The jojoba (pronounced ho ho ba) plant is a perennial plant native to the desert climates of Mexico and North America. This hearty, woody shrub produces nuts which can be processed to extract jojoba oil, which has many skincare and health benefits, and is gentle enough on its own to serve as a carrier oil, or an oil used as a base for added essential oils. You don’t need to add anything to jojoba oil to benefit from it, and in many cases, you may want to just stick with the pure product.
Jojoba oil has made its way into the skin care routines of many people, for good reason. Jojoba oil is a humectant, meaning that it forms a protective barrier around your skin to prevent it from losing moisture. It also has natural antimicrobial and antifungal properties, killing strains of bacteria and fungi that can cause salmonella, E. coli, or candida. Jojoba oil also contains a natural form of vitamin E, which works as a powerful antioxidant. The vitamin E in jojoba oil can protect your skin against the harmful effects of everyday exposure to pollutants in your environment, and has the added benefit of helping your skin recover from oxidative stress by eliminating free radicals caused by contaminants or UV rays.
Jojoba oil is also noncomedogenic, meaning it’s much less likely to clog pores or leave excessive build up on the surface of your skin, which guards against breakouts and acne. Jojoba oil is really more of a waxy substance than what we usually think of as an oil, and its chemical structure is very similar to the fatty oil (or sebum) that your body naturally produces. It is, in fact, so close in chemical composition to sebum that your skin reacts to it as it would its own naturally produced oils. Jojoba oil actually regulates sebum production because of its similarity. Skin which has been treated with jojoba oil is soothed and moisturized to an extent that your sweat glands and hair follicles don’t produce additional sebum, keeping your skin and hair from looking oily and preventing acne or other blemishes caused by clogged pores.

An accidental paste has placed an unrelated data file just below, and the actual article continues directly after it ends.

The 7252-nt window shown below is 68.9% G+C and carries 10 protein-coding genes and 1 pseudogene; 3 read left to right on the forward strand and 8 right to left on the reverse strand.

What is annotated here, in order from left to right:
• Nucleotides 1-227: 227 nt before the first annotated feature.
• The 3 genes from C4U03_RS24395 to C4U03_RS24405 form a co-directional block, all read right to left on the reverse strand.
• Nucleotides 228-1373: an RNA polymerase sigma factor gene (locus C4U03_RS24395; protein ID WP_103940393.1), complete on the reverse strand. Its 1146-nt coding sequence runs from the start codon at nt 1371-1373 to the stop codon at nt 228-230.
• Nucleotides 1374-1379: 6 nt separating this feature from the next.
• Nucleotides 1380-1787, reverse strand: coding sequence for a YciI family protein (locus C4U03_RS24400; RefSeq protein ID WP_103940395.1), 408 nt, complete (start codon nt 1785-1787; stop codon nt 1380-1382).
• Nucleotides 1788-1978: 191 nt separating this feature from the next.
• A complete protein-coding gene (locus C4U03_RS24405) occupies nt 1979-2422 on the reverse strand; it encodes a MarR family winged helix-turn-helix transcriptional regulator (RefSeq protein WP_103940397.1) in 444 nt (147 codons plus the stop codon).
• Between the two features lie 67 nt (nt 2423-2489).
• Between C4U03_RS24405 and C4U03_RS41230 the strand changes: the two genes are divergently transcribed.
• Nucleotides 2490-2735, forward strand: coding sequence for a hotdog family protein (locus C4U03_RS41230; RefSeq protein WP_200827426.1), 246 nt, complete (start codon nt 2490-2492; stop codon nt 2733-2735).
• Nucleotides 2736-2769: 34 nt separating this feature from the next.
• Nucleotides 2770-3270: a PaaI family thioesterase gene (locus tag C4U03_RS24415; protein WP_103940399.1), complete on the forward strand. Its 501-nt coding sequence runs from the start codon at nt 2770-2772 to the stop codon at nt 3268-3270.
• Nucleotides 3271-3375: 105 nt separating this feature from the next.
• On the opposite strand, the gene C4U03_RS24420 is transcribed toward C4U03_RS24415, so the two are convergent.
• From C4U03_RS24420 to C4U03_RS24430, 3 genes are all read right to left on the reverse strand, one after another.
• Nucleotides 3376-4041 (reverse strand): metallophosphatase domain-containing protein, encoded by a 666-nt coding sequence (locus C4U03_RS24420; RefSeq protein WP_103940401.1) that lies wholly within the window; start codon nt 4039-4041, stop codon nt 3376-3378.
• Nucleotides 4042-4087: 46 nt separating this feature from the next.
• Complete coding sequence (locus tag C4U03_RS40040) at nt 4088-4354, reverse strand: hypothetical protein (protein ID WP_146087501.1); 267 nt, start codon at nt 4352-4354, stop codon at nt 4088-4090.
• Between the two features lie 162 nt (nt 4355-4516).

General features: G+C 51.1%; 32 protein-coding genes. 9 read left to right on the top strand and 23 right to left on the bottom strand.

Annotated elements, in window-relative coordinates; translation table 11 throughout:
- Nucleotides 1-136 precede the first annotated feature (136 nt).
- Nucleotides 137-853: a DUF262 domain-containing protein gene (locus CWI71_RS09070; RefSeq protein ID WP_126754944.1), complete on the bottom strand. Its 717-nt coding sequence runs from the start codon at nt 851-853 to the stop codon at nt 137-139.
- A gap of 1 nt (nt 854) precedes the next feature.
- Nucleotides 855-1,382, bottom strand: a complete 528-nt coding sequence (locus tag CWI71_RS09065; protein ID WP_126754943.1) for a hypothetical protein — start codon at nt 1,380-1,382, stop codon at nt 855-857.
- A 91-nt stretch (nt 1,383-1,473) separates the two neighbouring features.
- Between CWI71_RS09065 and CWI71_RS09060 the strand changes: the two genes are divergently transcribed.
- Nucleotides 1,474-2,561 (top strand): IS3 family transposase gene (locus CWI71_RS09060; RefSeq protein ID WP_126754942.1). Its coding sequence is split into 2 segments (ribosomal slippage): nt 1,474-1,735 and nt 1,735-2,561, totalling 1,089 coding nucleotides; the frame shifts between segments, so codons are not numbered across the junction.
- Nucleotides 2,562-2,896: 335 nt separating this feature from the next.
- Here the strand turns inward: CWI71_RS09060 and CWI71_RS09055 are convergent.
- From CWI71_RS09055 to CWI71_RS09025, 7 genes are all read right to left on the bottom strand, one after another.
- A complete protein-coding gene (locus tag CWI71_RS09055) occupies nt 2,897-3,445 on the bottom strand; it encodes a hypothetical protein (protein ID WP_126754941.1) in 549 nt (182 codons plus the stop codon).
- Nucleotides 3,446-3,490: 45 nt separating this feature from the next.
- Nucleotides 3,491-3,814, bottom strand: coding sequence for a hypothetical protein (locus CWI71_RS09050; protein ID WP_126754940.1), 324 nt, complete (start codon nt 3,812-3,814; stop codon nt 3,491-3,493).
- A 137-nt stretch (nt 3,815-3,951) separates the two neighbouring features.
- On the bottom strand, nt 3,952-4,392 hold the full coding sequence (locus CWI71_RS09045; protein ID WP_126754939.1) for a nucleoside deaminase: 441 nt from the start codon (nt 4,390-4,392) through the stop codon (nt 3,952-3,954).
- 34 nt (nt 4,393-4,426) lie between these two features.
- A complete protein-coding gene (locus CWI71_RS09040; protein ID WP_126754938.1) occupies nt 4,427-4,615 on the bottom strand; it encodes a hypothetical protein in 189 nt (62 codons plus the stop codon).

The natural antioxidants found in jojoba oil may actually help your body to produce collagen, a protein present in your skin, joints, and other connective tissue. Collagen levels naturally decrease with age, which causes changes to the skin of the face and neck. The antioxidants in jojoba oil applied to the skin have been shown to improve collagen synthesis, restoring skin elasticity and promoting a more youthful appearance. It has even been shown to speed the healing of minor surface wounds. Jojoba oil, again due to its similarity to your body’s own naturally produced sebum, encourages skin cells on the perimeter of a scratch or cut to more readily bond together, speeding healing and minimizing scarring.
Jojoba oil has natural anti-inflammatory and healing properties, and using it on the skin or in the hair can relieve dryness, itching, dandruff or flaking skin, and other skin conditions caused by inflammation. Inflammatory skin conditions like psoriasis and eczema can be treated with jojoba oil, and while it isn’t a cure per se, it will reduce symptoms and improve the appearance of the skin.
Because jojoba oil is so gentle and so similar to your skin’s natural oils, it doesn’t need to be diluted for use, but can be applied directly to your skin. Jojoba oil is hypoallergenic, meaning it’s considered safe to apply topically, but in some rare cases some people experience an allergic reaction. As with all oils or skincare products, when using jojoba oil for the first time, it’s best to perform a “patch test” to ascertain whether you might have an allergy. To perform a patch test, apply a few drops of jojoba oil to the skin of the inner forearm, cover the area with a loose-fitting bandage, and wait up to 24 hours. Remove the bandage to check the skin for any signs of inflammation, redness, or irritation. If none is present, you aren’t allergic to jojoba oil, and can feel free to use it liberally on your skin.
The best form of jojoba oil is that which has been cold-pressed, so when looking for jojoba oil to add to your skincare regimen, be sure to check labels for this specification—and you may also want to opt for purely organic jojoba oil as well. Cold-pressed jojoba oil retains more of the natural antioxidants than oil extracted using a hot-press process, as the heat generally destroys or degrades some of those antioxidant compounds.
Jojoba oil is an amazing, all-natural skincare product with a wide variety of healing properties. It can be used as a cleanser, a moisturizer, or as a spot treatment for acne, scrapes, cuts, or other blemishes. It can be used anywhere on your body, including on your face and on the delicate skin around the eyes, without being diluted. If you’re serious about skincare, you shouldn’t be without it.